In the far future, the Doctor, Rose, and Captain Jack find a world on which fiction has been outlawed. A world where it's a crime to tell stories, a crime to lie, a crime to hope, and a crime to dream.


But now somebody is challenging the status quo. A pirate TV station urges people to fight back, and the Doctor wants to help - until he sees how easily dreams can turn into nightmares.


With one of his companions stalked by shadows and the other committed to an asylum, the Doctor is forced to admit that fiction can be dangerous after all. Though perhaps it is not as deadly as the truth...













The Stealers of Dreams reads very differently to the rest of the ninth Doctor novels that have been published to date. It is certainly the most adult of the range so far in terms of the subject matter, as well as the darkest in terms of tone.


It took me a while to get into this one - the first few chapters have something of a derivative feel as the TARDIS lands on an Earth Colony in the future only to find a dystopian society torn straight out of the pages of an Orwellian nightmare. Fiction is prohibited. Lies are prohibited. Those who break the law and dream, tell stories, or lie end up going ‘fantasy crazy’ and being shipped off to the Big White House for ‘treatment’. True to form, Steve Lyons’ first novel for the tie-in range addresses the relationship between fact and fiction.


Lyons handles the two companions very well, in particular “Armoured Shark Liar Captain Jack, who is afforded a good slice of the action and really shines as a result. I also like how when Rose comes ‘under the influence’ of her fantasies, she fantasises about having adventures with the Doctor, about breaking into the asylum and fighting monsters; I think that it certainly says a lot about her character and about how she feels about the Doctor. I also thought it was a nice touch having her telephone her mother to help her focus on what is real and what is fiction, only to be given a bollocking for splitting up with Mickey!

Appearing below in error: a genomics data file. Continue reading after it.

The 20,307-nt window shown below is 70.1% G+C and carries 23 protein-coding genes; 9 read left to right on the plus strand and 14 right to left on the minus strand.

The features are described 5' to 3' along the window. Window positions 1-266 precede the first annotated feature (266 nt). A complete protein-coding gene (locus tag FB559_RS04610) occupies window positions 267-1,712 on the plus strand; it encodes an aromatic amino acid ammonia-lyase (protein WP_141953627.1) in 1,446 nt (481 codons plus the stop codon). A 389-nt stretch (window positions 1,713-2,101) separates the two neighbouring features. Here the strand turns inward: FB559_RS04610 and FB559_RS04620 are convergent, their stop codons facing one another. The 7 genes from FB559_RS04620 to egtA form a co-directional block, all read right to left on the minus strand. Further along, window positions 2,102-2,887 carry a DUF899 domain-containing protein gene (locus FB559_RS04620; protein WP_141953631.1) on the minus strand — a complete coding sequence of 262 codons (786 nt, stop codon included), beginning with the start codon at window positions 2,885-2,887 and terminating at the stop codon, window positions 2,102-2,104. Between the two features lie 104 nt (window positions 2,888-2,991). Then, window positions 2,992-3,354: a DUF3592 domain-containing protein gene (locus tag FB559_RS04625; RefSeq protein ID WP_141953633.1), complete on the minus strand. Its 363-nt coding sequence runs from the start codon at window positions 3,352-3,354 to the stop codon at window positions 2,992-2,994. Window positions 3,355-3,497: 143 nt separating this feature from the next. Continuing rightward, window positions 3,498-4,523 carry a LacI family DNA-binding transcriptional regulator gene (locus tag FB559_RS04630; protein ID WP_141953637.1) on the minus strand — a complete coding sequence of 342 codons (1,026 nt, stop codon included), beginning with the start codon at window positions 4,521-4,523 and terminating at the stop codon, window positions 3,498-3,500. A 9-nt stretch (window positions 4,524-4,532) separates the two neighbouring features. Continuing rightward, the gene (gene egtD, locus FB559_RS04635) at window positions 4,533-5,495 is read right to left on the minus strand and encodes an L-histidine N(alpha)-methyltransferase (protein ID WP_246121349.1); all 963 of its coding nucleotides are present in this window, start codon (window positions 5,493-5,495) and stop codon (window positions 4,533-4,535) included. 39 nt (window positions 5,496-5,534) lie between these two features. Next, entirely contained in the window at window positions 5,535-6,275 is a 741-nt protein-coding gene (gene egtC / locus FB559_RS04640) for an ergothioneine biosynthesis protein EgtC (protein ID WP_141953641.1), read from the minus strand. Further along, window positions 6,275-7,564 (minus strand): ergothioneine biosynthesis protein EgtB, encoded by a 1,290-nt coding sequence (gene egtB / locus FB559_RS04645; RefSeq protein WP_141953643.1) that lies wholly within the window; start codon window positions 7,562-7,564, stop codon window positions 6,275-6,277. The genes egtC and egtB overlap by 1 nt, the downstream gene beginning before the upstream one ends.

In contrast though, I found Lyons’ portrayal of the Doctor to be a little too generic. Although the shining blue eyes and manic grin were there, a lot of that ‘Ecclestonness’ seemed to be lacking, especially in the dialogue. However, the two principal supporting characters – Inspector Waller, the cop; and Dominic, the ‘fiction geek’, were both well rounded and compelling characters, and I particularly enjoyed their respective scenes with the Doctor. Somehow they seemed to bring a little bit more ‘ninth Doctor’ out of him, especially towards the end of the novel where he uses them both to help piece it all together and, as usual, save the day.


What ultimately saves this novel are its twists, the first of which the blurb proudly spoils - “…the Doctor is forced to admit that fiction can be dangerous after all”. Rather than just storm in and put the colony to rights, the Doctor and his companions slowly begin to realise that for some reason, on this world, fiction is indeed dangerous and that the colonists (and even Rose) really do go “fantasy crazy”. However, it does not take the Time Lord long to decipher the science behind the phenomenon and inspire the colonists to cast off their totalitarian laws and synthesise ‘a cure’ for their unique problem. For such a good idea to be wrapped up so neatly at the end feels a bit wasteful. The second twist, regarding Hal Gryden and his pirate television station, ‘Static’, is a little more obvious, but nevertheless the book really benefits from these twists and turns, particularly in the latter half.


On the whole then I rather enjoyed The Stealers of Dreams, but even in spite of its frequent misdirections it still felt like a story that had been told many times before. If you are looking for something fresh and new to tie-in with the new series then I would advise you to pick up a copy of Winner Takes All or Only Human, but if you are looking for something with a little grit that has a more edgy feel, then by all means give The Stealers of Dreams a try.


Copyright © E.G. Wolverson 2006


E.G. Wolverson has asserted his right under the Copyright, Design

 and Patents Act 1988, to be identified as the author of this work.

This story has been placed between the televised episodes Boom Town and Bad Wolf as Rose’s conversation with her mother in this story suggests that these events take place after her break-up with Mickey depicted in Boom Town.


As in Bad Wolf the Doctor mentions visiting only Kyoto after Raxacoricofallapatorius (where the TARDIS was bound for at the end of Boom Town), then we must assume that the Doctor has forgotten about the events of this story (which is plausible, given the traumatic manner in which he was stolen away from the TARDIS just prior to Bad Wolf) or he is referring to a subsequent visit to Raxacoricofallapatorius, the details of which we are not aware of.


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